Here we are again, with block ten of the dozen or so blocks I have planned for this series, and I have to say it’s one of my favorites.
In fact I liked it so well, I taped it to my kitchen cupboard, where I can enjoy it. My husband says it looks like a winking smiley face. I just see a rainbow.
As I mentioned before, unlike earlier patterns, there are now no hand-drawn designs since I am able to work in a new version of quilt software. But Please, since this is a free pattern: do attribute the source of this to Elizabeth at OccasionalPiece-Quilt (or OPQuilt.com) and do not print off copies for your mother or your friends. Please direct them here to get their free copies. Many thanks.
Here’s the pattern in a PDF file for you to download:
EPP #10_OPQuilt_Dresden Plate
Print off four copies and cut out the blades, but cut out only one circle. Make sure your printer settings are set to 100% scale.
Here’s the blade papers pinned to fabrics and cut out. I used pins initially as I was checking for a smooth gradation of colors for my rainbow. Yes, I realized later I’d done the rainbow the reverse of what is normally shown.
After I liked the arrangement, I used a glue stick and glued them to the papers. I talk about gluing vs. basting in an earlier circle post, so read back through those to learn about that technique.
The one new thing for this circle is confessing my undying love for Karen Kay Buckley’s Perfect Circle templates.
I have them in two sizes: smaller, and bigger. It’s what I use for my circles, instead of cutting out the paper pattern. I have learned to punch 2-3 holes in the biggest circles when I take them to my ironing board, in order to let the steam escape.
I choose a circle a little bit bigger than the paper pattern, then lay it down on the wrong side of the fabric, and trace around it. I then cut about 1/2″ away from the line. I did talk about the construction of them *here;* just scroll down to where you see me taking a gathering stitch and pulling it up around the circle, then read on.
To construct this block, line up the “shoulders” of the upper edges, as shown. Take a stitch, then loop through it to make it more secure, as shown in the next photo, pulling it snug.
Then keep going, taking tiny “bites” of fabric of each blade, whip-stitching them together. It goes really quickly.
I did mine in sections, depending on which thread matched, then sewed the sections together.
Cut a 14 1/2″ square for the background, and crease in the centers on all four sides; if you are not near an iron, just finger-press it. Now it’s Decision Time: Point up, or valley up? I went with the valley between the two points, but my friend Lisa, who was sitting beside me at quilt guild, preferred the point up. I tell you this story to say that there is no right or wrong–just what you like. Applique this to the background using a neutral thread. There’s a trick to good appliqué, and that’s to not have the thread come all the way to the top of what you are appliquéing, but instead kind of split the fold. Then don’t pull the thread too tightly. You want it to float on your background, not be nailed to it. I have a photo below, when I appliqué the center, showing what I mean about “splitting the fold.” (At least I hope it does.)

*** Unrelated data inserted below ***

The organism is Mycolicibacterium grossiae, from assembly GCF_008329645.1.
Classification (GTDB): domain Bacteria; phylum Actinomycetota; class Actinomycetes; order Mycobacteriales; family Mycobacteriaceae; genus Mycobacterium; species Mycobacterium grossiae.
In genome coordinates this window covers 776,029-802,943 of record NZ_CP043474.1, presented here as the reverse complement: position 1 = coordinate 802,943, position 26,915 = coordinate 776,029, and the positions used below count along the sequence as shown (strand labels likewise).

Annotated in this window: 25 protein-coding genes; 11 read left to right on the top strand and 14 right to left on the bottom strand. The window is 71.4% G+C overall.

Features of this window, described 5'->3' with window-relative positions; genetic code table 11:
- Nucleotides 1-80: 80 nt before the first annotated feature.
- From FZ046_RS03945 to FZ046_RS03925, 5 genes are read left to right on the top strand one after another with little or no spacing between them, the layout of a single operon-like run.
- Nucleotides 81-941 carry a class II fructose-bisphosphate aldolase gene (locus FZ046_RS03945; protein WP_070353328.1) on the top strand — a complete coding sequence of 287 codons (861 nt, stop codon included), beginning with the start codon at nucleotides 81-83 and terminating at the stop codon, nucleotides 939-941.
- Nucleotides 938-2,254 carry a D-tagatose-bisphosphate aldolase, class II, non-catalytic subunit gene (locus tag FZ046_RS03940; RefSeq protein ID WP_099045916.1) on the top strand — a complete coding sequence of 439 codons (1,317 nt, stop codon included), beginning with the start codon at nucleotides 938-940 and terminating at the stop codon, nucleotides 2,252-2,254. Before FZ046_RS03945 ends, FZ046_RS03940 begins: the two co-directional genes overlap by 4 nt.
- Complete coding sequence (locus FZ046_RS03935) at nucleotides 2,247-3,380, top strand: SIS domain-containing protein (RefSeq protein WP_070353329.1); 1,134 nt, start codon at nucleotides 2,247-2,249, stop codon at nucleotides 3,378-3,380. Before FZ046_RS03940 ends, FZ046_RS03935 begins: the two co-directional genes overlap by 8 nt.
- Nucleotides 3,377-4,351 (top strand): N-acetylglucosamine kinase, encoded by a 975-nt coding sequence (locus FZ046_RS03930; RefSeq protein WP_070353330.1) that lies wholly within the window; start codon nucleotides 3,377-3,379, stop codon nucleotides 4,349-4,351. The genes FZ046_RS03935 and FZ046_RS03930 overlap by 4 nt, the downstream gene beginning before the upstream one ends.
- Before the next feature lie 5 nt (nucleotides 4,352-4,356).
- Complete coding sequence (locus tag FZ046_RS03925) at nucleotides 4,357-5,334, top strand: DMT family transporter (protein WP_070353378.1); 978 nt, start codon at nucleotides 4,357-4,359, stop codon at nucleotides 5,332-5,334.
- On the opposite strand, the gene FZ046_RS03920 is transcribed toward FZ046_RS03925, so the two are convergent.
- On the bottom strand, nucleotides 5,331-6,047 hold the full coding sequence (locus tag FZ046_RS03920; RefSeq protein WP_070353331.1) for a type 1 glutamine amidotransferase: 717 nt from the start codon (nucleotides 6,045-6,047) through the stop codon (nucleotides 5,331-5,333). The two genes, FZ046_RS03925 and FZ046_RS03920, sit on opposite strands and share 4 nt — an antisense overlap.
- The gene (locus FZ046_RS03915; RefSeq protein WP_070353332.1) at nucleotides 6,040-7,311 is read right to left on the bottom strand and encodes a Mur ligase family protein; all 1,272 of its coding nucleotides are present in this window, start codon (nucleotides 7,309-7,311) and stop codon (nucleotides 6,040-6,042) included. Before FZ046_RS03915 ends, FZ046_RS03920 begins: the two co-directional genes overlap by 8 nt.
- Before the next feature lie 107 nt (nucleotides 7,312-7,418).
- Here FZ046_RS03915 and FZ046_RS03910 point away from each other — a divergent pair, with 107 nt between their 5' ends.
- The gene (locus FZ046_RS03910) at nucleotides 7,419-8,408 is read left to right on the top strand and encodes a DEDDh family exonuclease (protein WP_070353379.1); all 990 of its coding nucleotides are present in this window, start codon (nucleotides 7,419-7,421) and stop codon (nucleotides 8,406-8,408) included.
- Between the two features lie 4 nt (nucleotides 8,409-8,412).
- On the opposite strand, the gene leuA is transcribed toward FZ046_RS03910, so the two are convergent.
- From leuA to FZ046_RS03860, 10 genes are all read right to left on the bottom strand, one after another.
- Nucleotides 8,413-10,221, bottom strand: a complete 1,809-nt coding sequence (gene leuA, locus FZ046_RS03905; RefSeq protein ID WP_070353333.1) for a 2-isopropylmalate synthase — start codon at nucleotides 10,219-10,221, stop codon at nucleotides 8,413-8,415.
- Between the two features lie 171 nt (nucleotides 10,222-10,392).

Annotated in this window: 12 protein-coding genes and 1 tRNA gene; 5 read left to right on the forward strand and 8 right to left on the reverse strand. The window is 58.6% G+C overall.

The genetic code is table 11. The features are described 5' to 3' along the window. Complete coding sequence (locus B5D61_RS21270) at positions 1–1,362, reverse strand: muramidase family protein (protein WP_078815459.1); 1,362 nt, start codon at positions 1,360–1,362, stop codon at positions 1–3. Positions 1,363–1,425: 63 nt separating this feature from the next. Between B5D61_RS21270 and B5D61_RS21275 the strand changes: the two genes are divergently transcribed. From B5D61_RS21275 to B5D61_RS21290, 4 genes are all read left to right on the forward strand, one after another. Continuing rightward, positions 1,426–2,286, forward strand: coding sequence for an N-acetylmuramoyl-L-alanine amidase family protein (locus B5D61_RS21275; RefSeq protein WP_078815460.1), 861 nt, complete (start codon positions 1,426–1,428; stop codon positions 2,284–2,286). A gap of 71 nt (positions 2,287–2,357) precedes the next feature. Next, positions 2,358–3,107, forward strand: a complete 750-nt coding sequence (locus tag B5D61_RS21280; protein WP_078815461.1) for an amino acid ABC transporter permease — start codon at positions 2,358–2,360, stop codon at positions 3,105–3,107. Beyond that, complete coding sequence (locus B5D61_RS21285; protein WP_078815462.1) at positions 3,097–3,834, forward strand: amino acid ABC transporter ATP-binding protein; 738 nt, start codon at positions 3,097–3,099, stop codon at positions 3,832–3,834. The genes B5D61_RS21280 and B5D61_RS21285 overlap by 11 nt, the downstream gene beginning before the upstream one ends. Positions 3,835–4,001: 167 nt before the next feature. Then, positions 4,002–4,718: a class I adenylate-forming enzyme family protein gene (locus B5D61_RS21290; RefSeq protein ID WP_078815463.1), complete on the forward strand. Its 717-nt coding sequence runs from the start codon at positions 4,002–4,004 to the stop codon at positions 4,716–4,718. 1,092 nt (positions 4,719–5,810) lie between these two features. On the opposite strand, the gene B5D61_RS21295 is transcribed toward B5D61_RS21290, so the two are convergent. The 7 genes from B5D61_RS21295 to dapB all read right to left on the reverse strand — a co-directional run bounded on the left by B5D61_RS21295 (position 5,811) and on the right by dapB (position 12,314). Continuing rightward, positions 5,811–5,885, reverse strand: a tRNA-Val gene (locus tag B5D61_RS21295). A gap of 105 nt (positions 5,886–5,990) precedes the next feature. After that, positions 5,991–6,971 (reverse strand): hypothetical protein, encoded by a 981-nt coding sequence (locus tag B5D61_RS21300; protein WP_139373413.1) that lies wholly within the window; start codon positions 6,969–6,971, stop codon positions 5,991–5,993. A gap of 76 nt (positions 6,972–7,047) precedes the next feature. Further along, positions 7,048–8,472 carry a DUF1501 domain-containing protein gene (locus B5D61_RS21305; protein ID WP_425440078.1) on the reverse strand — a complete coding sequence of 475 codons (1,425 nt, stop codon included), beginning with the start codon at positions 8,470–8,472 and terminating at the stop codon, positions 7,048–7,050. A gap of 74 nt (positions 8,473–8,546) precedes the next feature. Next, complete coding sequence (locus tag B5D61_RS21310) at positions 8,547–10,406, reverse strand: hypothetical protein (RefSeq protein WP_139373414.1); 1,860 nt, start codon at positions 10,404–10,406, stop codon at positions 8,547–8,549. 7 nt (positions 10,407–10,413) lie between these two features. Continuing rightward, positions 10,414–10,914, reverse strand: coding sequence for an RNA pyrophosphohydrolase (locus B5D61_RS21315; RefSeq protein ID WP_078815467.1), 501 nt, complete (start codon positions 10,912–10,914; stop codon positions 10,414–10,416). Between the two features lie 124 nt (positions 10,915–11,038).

After you appliqué the rainbow Dresden Plate onto the back, trim away the underneath, about 1/4″ away from your stitches.
Using either a pair of small, sharp scissors or the business end of a stiletto, loosen the glued edges, and pop out the papers.
Arrange your circle on your Dresden, pin. Now appliqué on. I need to start making my circles a wee bit bigger, because it was a close call on some parts, so I sewed with teensy little stitches in a neutral thread (here: a grey-green). See how the needle is kind of splitting the fold on that left-hand part of the photo? You want to try to get a good bite of fabric, but not so the needle comes out on the top. You want it at the “side” of the piece, if you can think about it that way, like if you were looking at a really flat layer cake–you’d want the needle to come out about where the filling is, not on top where the decorations are. Don’t pull the thread too tightly. . . just snugly.
Whew. Some of those seam allowances are barely a quarter-inch, but my stitches are tiny and the center will hold. (Quick! which poem is that from?***)
Here’s your completed block? Why a Dresden block? Doesn’t every circle quilt need one? I’d been making them for my bee groups. We used *this tutorial* and sewed them on the sewing machine (although I used my version of the centers, and machine appliquéd them on), but truthfully, sewing them by hand didn’t take that much longer.
First, Rene’ had us make one in blues and greens.
And then Cindy had us make one in bright colors, so how I could I resist?
And then there were ten!
*** The poem is from Yeats, and he actually said the “centre cannot hold,” but your lovely hand-stitched center will. Here’s the first part of his poem, and although I analyzed it to death when teaching it to my students, I still barely get the whole meaning, but it does have to do with the horrors of our twentieth century. It’s pretty scary out there. Too bad Yeats didn’t do English Paper Piecing. He might have felt better about things.
THE SECOND COMING, by William Butler Yeats
Turning and turning in the widening gyre
The falcon cannot hear the falconer;
Things fall apart; the centre cannot hold. . . . .